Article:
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How to save on mobile plans: Your guide to 16 no-contract carriers

Rick Broida | April 25, 2014
The mobile-phone industry is in a state of flux. Where once you had little choice but to buy a subsidized phone from a major carrier and pay two years' worth of whatever monthly fees it chose to levy, now you have options aplenty.

Net10

Piggybacks on: Multiple

Starts at: $40/month for unlimited voice minutes/texts, 500MB data

BYOD: Yes

In business since: 1996

A subsidiary of pay-as-you-go giant TracFone Wireless, Net10 sells high-end phones like the iPhone 5s and Samsung Galaxy S4 and lower-end models like the Motorola Defy XT — all at retail prices. But the bigger appeal is for owners of post-contract phones from the Big Four: Net10 supports both GSM and CDMA handsets, meaning it's not just AT&T and T-Mobile expats who can get in on the action, but also the Sprint and Verizon crowds.

Net10's GSM cards cost $6.99, while a CDMA access code will run you $14.99. After that, you can get an "unlimited" no-contract plan for $40 monthly, with high-speed data throttling back after you hit the 500MB mark. You can raise that cap to 2.5GB with the $50 plan, and Net10 will make it $45 if you sign up for autopay. That puts the service on par with the likes of Straight Talk, another TracFone company offering very similar rates.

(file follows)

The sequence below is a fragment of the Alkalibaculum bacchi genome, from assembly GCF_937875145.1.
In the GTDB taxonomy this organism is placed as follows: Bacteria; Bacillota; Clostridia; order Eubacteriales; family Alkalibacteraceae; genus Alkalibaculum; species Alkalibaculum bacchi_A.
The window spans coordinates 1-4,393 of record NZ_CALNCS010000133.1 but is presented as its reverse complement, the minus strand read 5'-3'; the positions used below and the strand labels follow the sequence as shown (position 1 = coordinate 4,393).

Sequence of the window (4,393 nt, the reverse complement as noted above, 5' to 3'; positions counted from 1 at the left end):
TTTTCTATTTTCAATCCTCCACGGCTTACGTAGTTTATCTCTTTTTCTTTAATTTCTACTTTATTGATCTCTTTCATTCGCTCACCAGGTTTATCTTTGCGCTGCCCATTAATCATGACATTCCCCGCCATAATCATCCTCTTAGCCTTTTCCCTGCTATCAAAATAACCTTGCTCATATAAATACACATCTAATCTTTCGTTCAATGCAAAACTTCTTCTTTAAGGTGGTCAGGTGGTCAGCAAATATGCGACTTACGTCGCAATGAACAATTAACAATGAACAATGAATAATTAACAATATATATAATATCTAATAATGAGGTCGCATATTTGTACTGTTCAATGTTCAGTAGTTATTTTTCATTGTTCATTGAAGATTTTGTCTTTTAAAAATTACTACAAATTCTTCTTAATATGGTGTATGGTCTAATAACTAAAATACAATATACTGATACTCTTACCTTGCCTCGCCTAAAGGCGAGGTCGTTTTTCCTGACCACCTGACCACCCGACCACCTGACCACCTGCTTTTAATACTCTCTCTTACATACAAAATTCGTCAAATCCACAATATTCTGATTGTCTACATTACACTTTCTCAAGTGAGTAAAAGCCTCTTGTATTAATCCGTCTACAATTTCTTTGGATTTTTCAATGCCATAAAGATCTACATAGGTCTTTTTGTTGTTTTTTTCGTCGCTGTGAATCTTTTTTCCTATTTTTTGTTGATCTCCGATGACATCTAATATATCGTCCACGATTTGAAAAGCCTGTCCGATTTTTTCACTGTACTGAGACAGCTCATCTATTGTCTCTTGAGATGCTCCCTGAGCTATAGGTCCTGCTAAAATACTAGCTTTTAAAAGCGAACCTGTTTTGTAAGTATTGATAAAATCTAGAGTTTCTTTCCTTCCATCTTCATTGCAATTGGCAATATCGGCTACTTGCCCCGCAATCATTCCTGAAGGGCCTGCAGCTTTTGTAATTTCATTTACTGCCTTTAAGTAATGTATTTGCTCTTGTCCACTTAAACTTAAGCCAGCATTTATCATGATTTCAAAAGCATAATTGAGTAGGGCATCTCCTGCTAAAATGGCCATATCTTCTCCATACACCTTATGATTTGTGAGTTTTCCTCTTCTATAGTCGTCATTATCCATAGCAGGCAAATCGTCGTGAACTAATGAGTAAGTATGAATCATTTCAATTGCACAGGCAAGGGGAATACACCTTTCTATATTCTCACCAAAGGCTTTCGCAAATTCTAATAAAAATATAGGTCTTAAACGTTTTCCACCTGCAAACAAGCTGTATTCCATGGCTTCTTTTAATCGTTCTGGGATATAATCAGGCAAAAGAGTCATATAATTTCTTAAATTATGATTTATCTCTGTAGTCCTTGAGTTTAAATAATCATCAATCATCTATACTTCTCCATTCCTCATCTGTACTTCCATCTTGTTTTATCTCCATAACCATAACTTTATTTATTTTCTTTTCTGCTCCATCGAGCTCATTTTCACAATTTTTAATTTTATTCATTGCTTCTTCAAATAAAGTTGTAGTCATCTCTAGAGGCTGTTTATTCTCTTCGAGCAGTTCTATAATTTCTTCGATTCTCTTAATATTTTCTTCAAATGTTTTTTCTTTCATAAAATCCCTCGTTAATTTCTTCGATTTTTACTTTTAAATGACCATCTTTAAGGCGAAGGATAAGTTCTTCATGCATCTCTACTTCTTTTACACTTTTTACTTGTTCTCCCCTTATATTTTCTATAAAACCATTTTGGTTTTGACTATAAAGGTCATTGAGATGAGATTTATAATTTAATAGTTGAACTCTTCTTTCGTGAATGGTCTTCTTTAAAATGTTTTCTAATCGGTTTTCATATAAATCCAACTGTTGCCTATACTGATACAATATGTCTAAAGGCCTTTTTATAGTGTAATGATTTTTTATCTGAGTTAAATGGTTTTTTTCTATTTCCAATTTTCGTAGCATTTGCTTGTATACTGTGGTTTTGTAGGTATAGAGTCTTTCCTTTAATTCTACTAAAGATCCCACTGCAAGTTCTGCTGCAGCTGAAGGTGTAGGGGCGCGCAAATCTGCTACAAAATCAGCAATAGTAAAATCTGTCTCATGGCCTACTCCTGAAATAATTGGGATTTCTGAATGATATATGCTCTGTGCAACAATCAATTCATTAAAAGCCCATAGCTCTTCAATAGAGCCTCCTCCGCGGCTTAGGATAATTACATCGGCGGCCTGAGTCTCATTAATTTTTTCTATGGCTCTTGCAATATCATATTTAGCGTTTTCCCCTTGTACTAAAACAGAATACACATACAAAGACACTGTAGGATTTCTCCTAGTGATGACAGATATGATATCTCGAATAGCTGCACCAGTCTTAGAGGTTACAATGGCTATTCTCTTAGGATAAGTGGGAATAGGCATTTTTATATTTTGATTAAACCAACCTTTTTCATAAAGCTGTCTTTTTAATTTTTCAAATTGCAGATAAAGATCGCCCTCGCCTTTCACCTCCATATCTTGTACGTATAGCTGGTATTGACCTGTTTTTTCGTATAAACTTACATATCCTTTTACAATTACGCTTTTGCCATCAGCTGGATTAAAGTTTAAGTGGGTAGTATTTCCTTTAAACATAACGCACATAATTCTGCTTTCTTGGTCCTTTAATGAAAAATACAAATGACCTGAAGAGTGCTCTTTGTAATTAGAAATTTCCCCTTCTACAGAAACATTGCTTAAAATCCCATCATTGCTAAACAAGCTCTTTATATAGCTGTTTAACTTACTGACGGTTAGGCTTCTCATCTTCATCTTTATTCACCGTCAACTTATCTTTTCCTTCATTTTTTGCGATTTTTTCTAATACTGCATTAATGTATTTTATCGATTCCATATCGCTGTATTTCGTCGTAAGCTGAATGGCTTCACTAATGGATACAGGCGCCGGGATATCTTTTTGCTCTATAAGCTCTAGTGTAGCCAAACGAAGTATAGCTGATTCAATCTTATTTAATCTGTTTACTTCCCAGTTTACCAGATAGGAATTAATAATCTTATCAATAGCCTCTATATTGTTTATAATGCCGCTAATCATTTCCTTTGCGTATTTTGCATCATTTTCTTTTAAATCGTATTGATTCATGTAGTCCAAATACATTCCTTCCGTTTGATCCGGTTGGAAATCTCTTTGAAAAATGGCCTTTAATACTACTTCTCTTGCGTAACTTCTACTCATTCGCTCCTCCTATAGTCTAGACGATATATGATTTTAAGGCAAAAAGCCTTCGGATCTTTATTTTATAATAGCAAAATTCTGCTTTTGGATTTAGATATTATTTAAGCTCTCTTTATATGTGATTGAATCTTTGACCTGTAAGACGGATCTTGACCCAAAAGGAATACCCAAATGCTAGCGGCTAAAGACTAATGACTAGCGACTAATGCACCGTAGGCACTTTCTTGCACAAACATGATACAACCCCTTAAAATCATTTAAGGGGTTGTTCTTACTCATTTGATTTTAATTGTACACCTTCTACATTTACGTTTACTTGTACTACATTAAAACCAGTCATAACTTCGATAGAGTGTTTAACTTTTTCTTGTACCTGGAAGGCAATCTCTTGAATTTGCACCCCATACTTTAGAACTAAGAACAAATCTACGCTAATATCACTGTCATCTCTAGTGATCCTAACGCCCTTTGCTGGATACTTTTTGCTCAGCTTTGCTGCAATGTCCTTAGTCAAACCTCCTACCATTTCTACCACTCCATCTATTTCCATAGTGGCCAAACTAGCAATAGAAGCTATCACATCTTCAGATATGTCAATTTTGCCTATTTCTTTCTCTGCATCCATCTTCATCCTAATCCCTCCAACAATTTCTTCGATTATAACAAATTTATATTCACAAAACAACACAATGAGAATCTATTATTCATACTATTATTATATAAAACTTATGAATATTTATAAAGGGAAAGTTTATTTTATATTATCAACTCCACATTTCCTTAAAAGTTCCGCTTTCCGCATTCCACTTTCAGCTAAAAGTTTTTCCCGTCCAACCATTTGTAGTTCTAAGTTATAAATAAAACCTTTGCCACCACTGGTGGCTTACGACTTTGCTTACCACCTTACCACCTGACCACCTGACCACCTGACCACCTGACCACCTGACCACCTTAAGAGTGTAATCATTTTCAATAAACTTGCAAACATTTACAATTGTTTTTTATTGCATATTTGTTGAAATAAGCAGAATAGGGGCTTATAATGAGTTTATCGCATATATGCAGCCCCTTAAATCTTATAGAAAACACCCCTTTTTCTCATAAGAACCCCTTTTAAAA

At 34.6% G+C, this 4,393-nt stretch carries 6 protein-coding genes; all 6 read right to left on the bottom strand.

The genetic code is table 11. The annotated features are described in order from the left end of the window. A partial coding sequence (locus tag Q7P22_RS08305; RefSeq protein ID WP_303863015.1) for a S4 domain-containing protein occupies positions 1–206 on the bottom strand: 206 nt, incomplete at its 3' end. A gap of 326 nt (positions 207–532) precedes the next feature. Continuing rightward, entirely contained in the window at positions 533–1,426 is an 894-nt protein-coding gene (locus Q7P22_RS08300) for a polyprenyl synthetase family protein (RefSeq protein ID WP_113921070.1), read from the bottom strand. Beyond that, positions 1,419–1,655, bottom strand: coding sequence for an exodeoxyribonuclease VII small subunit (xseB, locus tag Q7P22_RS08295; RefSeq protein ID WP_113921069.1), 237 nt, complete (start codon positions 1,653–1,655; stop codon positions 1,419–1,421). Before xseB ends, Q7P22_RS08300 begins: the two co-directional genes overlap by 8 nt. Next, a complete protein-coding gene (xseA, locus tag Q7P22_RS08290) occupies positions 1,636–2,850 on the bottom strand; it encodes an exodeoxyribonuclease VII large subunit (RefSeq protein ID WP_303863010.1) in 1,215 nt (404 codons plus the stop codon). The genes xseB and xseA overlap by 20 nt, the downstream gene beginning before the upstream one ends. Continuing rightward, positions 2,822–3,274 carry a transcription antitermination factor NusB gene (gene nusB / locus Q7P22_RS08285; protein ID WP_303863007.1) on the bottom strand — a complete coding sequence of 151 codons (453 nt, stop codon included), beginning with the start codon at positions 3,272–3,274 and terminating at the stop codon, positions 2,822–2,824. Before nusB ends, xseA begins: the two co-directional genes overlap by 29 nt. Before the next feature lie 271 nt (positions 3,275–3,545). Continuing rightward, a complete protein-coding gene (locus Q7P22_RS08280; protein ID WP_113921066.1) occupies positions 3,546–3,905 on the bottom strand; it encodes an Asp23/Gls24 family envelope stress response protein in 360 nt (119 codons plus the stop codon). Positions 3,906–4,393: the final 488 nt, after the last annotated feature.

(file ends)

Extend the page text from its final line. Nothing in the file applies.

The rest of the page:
Page Plus Cellular

Piggybacks on: Verizon Wireless

Starts at: $12/month for 250 voice minutes/250 texts/10MB data

BYOD: No

In business since: 1993

Owners of post-contract Verizon handsets have few third-party options. Technically, Page Plus Cellular is not one of them, even though the carrier taps Verizon's renowned CDMA network. Although some phones not purchased from Page Plus may work, according to the website, "we do not support them and their functionality may be limited." Translation: Look elsewhere, BYOD seekers.

Equally disappointing, the company sells only a few smartphones, all of them lower-end Android models. But if you have modest mobile needs, Page Plus offers some attractive no-contract service plans, including one for just $12 monthly. There's no cheaper way to run a smartphone on Verizon's network.

Republic Wireless

Piggybacks on: Sprint

Starts at: $25/month for unlimited voice minutes/text, 5GB data

BYOD: No

In business since: 2011

Calls routed over cell towers cost money. Calls routed over Wi-Fi networks cost almost nothing. Republic sells smartphones that tap Wi-Fi whenever possible, switching to towers only when necessary.

Those phones — the Motorola Moto G and Moto X — can operate on Republic's Sprint-powered voice network for as little as $5 monthly, though if you want access to cellular data while you're out and about (i.e. away from Wi-Fi), you'll pay $25 for 3G or $40 for 4G. Just two issues: Call quality can be spotty, and at press time you couldn't send or receive short-code text messages (though Republic is working on both issues).

Solavei

Piggybacks on: T-Mobile

Starts at: $39/month for unlimited voice minutes/texts, 500MB data

BYOD: Yes

In business since: 2012

 

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